whores-2I’ve been thinking about prostitutes lately, as one does, right?

Whores, harlots, prostitutes.

Kind of like, “lions, tigers and bears, oh my.” But not exactly.

Yes, that is what has been on my mind: ladies of the night, tarts, trollops. And, besides the obvious reason, DEPRAVITY, I am not exactly sure why.

Perhaps it is because a friend of mine who will go unnamed (Michael) is buying a prostitute for another friend of mine, a woman, who will also go unnamed (Christel), who is doing field work in Guatemala for her anthropology thesis which deals with things of this tawdry nature. Interesting academic pursuit, this anthropology stuff…

As I understand the arrangement, Michael will procure a woman of talent for an entire evening and Christel will interview her about her line of work – turning tricks – after which Michael will spend the remainder of the evening enjoying the woman’s professional services.

I can already hear the more righteous and politically correct readers screaming that this is horrible.



Enjoy the story. The time for moralizing is over. We are in an era of wicked laughter in the face of an end-of-the-world-as-we-know-it tragedy. GET WITH THE PROGRAM!

So, as I said, perhaps it is because of Michael and Christel that I have been pondering hookers, streetwalkers, brothels and such. I’ve know a few hookers in my day, not in the carnal sense, but as friendly acquaintances.

There was a brief while in 1979 when I lived on Forsythe Street which was fondly refereed to as Hooker Alley. Forsythe was a little street on New York’s Lower East Side that ran between Canal and Delancey, which in those days was the beginning of China Town, and what was left of Bowery bum territory. I was living there because I was 19 and I was broke. The apartment I rented cost $90 a month and was one long narrow tenement room with a claw-foot bathtub in the kitchen and thousands of oily cockroaches that treated me with disdainful omnipresence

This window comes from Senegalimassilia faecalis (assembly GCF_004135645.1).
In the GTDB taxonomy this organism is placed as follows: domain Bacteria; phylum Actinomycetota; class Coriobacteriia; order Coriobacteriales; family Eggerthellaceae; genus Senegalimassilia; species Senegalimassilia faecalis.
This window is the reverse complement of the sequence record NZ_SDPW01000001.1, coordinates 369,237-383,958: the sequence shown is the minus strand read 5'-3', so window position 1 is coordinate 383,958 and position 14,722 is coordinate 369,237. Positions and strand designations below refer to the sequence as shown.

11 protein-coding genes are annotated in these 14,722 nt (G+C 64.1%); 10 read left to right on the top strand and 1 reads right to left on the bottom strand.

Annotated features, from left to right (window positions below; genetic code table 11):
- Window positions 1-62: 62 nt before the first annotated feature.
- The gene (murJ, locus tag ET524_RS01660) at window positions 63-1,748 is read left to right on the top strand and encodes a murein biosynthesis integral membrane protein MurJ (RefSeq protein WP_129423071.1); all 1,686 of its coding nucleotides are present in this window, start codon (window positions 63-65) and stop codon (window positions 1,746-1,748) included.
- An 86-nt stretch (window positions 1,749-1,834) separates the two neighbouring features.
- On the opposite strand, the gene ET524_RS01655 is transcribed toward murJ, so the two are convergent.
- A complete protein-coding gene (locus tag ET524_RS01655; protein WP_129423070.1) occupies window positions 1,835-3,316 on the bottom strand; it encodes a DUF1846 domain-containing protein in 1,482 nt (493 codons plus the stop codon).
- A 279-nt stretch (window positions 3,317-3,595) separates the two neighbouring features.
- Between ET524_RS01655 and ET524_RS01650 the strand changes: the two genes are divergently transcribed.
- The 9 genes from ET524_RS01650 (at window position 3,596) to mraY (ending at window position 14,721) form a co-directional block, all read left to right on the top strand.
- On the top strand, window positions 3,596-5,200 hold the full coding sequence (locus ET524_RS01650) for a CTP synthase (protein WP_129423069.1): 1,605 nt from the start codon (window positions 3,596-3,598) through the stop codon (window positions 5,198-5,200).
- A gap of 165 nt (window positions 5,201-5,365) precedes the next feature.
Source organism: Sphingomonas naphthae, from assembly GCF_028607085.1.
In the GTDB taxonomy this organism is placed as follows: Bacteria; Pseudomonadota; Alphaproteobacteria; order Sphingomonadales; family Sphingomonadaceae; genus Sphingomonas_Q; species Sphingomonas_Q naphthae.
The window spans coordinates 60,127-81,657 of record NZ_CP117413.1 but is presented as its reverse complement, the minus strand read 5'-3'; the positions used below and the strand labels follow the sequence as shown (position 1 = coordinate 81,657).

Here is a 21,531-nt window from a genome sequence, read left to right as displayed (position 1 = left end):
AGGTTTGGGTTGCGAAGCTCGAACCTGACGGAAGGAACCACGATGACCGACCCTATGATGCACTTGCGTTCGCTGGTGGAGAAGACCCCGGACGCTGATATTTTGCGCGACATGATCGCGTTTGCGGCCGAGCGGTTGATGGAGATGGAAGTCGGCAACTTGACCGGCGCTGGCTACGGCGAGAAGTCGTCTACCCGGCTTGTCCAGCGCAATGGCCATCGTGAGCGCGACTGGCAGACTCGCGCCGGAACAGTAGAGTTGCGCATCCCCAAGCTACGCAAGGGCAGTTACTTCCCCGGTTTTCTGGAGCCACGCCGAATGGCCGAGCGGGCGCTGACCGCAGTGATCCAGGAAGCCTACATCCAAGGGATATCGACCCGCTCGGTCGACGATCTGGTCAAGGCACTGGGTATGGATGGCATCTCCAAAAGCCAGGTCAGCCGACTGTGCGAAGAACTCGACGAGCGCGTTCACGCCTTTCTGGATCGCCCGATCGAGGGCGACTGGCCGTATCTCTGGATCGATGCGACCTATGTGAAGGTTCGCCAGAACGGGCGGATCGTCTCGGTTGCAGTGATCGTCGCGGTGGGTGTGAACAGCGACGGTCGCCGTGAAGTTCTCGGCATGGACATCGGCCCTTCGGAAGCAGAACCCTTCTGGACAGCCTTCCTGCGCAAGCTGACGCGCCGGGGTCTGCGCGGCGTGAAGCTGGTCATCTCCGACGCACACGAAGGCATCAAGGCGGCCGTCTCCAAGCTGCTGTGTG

All and all it was a lovely neighborhood that any mother would be proud to know her son was living in. It was across the street from a little park where heroin was sold around the clock. Junkies would openly shoot up on park benches while Chinese and Puerto Rican children played on rusty swings, smiling and laughing as their little bodies sailed over spent condoms and syringes.

On Sundays the street had a brief reprieve as an Hispanic rock-and-roll Evangelical Church took over the entire block and tried to save souls with electric guitars, tambourines, and empanadas.

The rest of the time the street was owned by pimps. When the sun went down they emerged, followed by the girls: mostly black, but also white, brown and yellow; beautiful and horrific; goddesses with skin like ebonite, or battered, haggard and pockmarked; fresh and youthful; or strung-out, gaunt and begging more than soliciting. Some were sheathed in leopard tights, electric blue spandex, black leggings. I remember one, who only lasted a few weeks; she was very pregnant, blonde and heartbreaking. They all wore high heels. The cackles of some terrified me when I heard their laughter bouncing up from the street into my bedroom on the second floor.

As night grew later and darker, the eighteen wheeled trucks pulled down this small street and hookers climbed up into the cabs. Men in business suits, construction workers, Hasidic Jews dressed in black with black beards: every form of man known to man would amble by looking for a girl to have either in the park or one of the hotels on Delancey.